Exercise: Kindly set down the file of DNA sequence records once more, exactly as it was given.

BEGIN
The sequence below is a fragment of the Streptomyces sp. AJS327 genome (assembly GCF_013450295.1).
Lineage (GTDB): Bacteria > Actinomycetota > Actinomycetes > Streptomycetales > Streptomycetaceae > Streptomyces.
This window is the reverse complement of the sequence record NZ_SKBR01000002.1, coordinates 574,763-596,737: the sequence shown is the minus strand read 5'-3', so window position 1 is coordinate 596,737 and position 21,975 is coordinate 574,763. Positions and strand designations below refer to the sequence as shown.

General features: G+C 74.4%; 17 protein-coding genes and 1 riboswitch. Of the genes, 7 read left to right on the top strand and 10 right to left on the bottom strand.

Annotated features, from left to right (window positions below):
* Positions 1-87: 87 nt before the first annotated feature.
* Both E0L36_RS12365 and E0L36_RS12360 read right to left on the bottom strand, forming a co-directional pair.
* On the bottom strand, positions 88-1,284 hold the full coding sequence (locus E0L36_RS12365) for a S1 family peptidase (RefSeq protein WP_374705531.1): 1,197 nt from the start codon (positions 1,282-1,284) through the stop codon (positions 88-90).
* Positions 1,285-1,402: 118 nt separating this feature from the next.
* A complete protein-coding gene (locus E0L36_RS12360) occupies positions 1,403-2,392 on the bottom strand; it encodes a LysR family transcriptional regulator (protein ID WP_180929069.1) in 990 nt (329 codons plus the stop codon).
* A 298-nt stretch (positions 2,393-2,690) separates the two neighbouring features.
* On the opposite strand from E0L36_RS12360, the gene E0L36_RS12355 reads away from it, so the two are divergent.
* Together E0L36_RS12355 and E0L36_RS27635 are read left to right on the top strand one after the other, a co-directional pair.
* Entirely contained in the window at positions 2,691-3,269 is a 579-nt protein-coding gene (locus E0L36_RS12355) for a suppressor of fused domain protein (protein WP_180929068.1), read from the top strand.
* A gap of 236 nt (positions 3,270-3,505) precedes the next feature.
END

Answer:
The sequence below is a fragment of the Streptomyces sp. AJS327 genome (assembly GCF_013450295.1).
Lineage (GTDB): Bacteria > Actinomycetota > Actinomycetes > Streptomycetales > Streptomycetaceae > Streptomyces.
This window is the reverse complement of the sequence record NZ_SKBR01000002.1, coordinates 574,763-596,737: the sequence shown is the minus strand read 5'-3', so window position 1 is coordinate 596,737 and position 21,975 is coordinate 574,763. Positions and strand designations below refer to the sequence as shown.

General features: G+C 74.4%; 17 protein-coding genes and 1 riboswitch. Of the genes, 7 read left to right on the top strand and 10 right to left on the bottom strand.

Annotated features, from left to right (window positions below):
* Positions 1-87: 87 nt before the first annotated feature.
* Both E0L36_RS12365 and E0L36_RS12360 read right to left on the bottom strand, forming a co-directional pair.
* On the bottom strand, positions 88-1,284 hold the full coding sequence (locus E0L36_RS12365) for a S1 family peptidase (RefSeq protein WP_374705531.1): 1,197 nt from the start codon (positions 1,282-1,284) through the stop codon (positions 88-90).
* Positions 1,285-1,402: 118 nt separating this feature from the next.
* A complete protein-coding gene (locus E0L36_RS12360) occupies positions 1,403-2,392 on the bottom strand; it encodes a LysR family transcriptional regulator (protein ID WP_180929069.1) in 990 nt (329 codons plus the stop codon).
* A 298-nt stretch (positions 2,393-2,690) separates the two neighbouring features.
* On the opposite strand from E0L36_RS12360, the gene E0L36_RS12355 reads away from it, so the two are divergent.
* Together E0L36_RS12355 and E0L36_RS27635 are read left to right on the top strand one after the other, a co-directional pair.
* Entirely contained in the window at positions 2,691-3,269 is a 579-nt protein-coding gene (locus E0L36_RS12355) for a suppressor of fused domain protein (protein WP_180929068.1), read from the top strand.
* A gap of 236 nt (positions 3,270-3,505) precedes the next feature.